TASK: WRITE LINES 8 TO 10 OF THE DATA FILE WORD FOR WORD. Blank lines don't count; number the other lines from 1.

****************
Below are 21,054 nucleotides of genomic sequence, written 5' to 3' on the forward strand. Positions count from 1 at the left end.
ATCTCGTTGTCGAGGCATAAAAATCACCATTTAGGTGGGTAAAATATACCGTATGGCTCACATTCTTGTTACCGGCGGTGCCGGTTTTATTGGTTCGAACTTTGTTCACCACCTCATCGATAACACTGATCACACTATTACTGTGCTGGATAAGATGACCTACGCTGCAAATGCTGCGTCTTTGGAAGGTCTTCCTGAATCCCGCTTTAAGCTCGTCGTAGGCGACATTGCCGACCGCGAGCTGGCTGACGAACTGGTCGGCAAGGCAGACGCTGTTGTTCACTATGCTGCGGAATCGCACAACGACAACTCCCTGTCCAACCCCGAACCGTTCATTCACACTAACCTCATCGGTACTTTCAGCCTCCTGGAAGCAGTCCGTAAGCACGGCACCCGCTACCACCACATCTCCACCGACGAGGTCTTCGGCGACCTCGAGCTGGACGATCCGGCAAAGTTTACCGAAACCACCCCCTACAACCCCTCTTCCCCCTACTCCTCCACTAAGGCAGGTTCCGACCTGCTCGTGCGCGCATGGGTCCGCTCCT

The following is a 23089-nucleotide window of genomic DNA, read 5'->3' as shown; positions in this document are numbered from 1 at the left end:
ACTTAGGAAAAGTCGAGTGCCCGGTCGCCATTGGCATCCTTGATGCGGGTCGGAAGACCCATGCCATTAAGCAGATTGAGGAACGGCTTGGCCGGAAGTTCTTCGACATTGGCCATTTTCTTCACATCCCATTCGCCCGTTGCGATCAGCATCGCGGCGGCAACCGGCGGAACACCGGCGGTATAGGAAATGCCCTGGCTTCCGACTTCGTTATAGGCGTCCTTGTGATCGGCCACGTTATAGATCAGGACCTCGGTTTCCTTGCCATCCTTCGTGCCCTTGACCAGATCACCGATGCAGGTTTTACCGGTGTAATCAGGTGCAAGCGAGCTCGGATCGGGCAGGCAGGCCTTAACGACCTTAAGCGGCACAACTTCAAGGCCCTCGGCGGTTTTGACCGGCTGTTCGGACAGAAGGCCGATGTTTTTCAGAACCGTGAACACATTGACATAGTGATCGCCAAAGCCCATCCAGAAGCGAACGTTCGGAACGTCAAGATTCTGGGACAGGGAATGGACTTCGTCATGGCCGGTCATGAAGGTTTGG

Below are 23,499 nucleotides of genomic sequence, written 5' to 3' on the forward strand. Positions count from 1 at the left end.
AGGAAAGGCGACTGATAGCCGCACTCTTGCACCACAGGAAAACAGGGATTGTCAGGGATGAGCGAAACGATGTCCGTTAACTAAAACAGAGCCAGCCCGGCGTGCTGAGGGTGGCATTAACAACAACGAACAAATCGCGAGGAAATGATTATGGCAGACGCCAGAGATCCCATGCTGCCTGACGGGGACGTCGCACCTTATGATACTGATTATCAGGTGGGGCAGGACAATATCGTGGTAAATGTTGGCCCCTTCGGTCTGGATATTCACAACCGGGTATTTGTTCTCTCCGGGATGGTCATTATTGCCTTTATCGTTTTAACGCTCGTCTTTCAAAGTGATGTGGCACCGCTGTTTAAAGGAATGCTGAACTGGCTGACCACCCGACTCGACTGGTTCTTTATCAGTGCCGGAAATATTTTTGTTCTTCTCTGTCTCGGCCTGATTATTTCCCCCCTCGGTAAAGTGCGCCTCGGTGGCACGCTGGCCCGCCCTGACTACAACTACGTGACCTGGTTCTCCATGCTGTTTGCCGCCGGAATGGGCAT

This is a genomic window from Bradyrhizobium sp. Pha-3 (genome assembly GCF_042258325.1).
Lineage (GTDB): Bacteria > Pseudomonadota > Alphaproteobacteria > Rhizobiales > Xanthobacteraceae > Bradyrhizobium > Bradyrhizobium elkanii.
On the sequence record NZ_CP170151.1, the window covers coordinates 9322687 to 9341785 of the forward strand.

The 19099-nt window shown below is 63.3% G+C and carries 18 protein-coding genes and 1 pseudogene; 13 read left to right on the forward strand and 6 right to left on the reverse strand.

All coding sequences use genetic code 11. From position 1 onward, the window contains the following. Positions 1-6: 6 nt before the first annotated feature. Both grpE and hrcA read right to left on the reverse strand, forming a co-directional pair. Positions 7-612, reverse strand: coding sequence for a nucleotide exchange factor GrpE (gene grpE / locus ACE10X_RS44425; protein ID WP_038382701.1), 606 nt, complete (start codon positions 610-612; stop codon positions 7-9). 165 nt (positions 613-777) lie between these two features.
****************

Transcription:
Lineage (GTDB): Bacteria > Pseudomonadota > Alphaproteobacteria > Rhizobiales > Xanthobacteraceae > Bradyrhizobium > Bradyrhizobium elkanii.
On the sequence record NZ_CP170151.1, the window covers coordinates 9322687 to 9341785 of the forward strand.

The 19099-nt window shown below is 63.3% G+C and carries 18 protein-coding genes and 1 pseudogene; 13 read left to right on the forward strand and 6 right to left on the reverse strand.